A new Colmar Brunton poll for TVNZ conducted in one of National’s bleakest weeks makes tough reading both for the party and its leader.
As is often pointed out, to read too much into any one poll is folly: it’s the patterns that matter. That’s a fair point; some of us do every now and then get over-excited by the increasingly rare polls dropped into the public domain. But a single poll can mean a lot if it affects the mood of politicians themselves. Just look at Australia, where the rat-a-tat weekly polling can determine the fate of a prime minister. If a poll dip is enough to prompt just a few important members of caucus to question their own job prospects, and lose faith in the leader, that one poll really does matter.
Could the latest Colmar Brunton poll for TVNZ, which has just been revealed by political editor Jessica Mutch McKay, be one of those? However much the Jami-Lee Ross saga and the sight of an imploding National Party can be pinned on Simon Bridges personally – and at this stage it’s hard to see how much of it is his fault – the real threat to his leadership is as a lower bucket on the fountain, beneath an opinion poll like this, which puts Labour above National in the tussle of the two major parties.
The headline poll numbers:
Labour: 45% (up 3%)
National: 43% (down 2%)
Green Party: 7% (up 1%)
New Zealand First: 5% (no change)
That’s not good, but neither is it catastrophic. Put another way, the parties of government have 55%, and opposition parties – well, there’s only one of them in this poll, as ACT doesn’t even register the 1% the Māori Party chalked up. If ever there was a time for voters on the right to jump to David Seymour’s party, surely this would be it.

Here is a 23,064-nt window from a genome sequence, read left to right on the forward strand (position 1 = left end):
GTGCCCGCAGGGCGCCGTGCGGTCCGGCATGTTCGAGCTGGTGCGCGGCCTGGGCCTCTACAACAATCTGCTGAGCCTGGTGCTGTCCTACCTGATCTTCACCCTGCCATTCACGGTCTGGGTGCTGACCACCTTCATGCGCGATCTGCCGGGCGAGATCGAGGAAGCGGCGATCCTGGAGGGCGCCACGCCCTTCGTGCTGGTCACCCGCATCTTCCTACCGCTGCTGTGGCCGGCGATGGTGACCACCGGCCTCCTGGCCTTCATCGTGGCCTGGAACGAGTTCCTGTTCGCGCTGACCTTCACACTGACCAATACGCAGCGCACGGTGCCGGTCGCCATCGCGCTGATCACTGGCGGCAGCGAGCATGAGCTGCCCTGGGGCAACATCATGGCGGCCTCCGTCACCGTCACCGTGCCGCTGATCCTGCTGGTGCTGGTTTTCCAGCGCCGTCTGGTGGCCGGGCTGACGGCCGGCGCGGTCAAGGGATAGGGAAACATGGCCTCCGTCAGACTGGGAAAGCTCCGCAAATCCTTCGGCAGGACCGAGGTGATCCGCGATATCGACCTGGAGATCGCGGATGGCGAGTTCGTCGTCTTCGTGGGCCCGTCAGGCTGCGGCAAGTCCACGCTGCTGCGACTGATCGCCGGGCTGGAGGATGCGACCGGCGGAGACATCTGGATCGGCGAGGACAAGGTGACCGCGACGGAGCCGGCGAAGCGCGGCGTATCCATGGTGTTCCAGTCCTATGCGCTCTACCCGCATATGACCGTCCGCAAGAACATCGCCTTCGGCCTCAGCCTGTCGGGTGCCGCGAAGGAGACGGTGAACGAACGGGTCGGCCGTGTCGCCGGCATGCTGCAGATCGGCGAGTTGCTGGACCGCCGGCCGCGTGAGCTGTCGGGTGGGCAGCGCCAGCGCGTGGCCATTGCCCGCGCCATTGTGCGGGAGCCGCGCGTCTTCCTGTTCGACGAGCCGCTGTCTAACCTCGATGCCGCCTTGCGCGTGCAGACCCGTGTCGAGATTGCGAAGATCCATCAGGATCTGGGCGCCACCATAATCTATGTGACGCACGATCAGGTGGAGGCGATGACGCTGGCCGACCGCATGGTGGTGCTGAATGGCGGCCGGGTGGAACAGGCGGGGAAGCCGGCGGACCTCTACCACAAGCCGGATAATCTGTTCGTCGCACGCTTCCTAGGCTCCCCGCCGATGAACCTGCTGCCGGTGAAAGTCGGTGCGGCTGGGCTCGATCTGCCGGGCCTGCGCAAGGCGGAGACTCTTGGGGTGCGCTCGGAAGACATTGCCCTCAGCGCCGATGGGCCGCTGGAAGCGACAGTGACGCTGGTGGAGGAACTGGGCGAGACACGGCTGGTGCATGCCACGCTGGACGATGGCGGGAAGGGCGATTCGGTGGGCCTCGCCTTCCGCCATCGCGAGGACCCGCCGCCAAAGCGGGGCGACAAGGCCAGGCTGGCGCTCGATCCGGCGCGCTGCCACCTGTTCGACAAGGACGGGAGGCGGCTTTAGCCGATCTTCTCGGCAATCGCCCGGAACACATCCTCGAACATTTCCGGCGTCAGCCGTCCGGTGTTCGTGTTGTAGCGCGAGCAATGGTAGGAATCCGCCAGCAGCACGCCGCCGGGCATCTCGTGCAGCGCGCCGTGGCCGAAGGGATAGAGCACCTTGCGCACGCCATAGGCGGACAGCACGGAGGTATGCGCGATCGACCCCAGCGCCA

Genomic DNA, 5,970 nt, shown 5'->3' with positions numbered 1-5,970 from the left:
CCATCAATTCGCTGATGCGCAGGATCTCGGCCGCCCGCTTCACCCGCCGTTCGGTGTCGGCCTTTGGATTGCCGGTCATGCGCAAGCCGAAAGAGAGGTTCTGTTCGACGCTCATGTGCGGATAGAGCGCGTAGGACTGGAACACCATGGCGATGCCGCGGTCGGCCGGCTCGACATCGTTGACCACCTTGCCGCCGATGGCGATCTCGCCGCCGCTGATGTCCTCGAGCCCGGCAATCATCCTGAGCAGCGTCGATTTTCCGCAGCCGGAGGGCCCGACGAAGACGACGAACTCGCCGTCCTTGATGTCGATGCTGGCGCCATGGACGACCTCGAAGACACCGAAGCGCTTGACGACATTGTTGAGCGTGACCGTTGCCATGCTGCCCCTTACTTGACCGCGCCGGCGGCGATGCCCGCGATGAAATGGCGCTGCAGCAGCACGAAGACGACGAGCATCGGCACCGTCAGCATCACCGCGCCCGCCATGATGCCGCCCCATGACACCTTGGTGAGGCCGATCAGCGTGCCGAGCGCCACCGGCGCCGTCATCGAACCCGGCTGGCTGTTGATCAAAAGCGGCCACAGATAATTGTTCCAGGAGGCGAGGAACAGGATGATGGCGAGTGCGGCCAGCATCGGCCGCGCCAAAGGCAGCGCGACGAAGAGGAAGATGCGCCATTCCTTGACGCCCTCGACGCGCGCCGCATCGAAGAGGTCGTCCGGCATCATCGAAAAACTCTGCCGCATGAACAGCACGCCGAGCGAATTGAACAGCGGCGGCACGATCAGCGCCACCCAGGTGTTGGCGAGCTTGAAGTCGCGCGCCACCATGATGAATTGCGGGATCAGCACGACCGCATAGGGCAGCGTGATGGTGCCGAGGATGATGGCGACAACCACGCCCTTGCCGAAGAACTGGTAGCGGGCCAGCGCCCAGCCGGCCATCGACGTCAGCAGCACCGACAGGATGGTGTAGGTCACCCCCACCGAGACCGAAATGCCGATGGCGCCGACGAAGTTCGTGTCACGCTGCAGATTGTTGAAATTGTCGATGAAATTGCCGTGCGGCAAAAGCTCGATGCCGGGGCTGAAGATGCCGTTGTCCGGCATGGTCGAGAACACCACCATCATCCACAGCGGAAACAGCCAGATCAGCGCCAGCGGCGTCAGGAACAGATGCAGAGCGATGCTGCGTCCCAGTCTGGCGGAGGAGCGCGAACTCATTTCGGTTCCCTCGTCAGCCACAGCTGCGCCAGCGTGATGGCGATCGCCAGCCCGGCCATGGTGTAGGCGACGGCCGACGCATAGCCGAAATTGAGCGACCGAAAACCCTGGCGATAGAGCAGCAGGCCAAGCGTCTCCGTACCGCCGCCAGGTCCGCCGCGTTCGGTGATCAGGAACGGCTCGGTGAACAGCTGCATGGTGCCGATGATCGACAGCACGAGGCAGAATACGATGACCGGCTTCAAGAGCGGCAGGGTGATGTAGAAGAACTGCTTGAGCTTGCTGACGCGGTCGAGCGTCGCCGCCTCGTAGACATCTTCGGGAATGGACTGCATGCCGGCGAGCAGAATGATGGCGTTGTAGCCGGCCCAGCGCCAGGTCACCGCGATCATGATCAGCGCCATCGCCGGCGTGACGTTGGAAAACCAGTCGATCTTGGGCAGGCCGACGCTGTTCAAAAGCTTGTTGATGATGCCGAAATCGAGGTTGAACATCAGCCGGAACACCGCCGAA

The preferred PM numbers for Bridges, however, aren’t a lot of fun. Jacinda Ardern goes up to 42%, a country mile ahead of Bridges, who has dropped three points since the last Colmar Brunton poll for TVNZ, to 7%. Winston Peters has fallen away a little to 4%. But – doomy piano chords – Judith Collins is right behind Bridges, in third, on 5%.
And almost four in 10 polled thought less of Bridges over his management of the Jami-Lee Ross debacle, even if he told One News “I think I’ve done the right thing at every step of this”.
Given all of that, Bridges came across as surprisingly sanguine on the TVNZ item. There was “no sugar coating it”, he said, with the look of a man sipping a beer after swimming to shore from a shipwreck. “Last week was the toughest, worst week in politics I’ve seen for National and I think for any leader”.
Maybe he feels a little liberated. Maybe he’s confident the worst is over. Maybe he’s awash with relief that the drop in party support is so modest, after such a dreadful week. Maybe he’s just decided to stop worrying.
Today he ordered an internal inquiry into National’s culture over the way women are treated in the party, so that’s a necessary step – especially if it takes a wider view of the tactical approaches, responses to harassment allegations, and approach to mental health issues.
But maybe he also thinks – or hopes – that the worst is over. That the only way from here is up. It certainly feels an unlikely moment for anyone in caucus to challenge Bridges. Chances are there will be loyalty and solidarity for at least the next month.
The next poll could be the one. If the next poll doesn’t show things looking up, even a little, for Bridges and the National Party, then that could be the straw that breaks the caucus’s backs.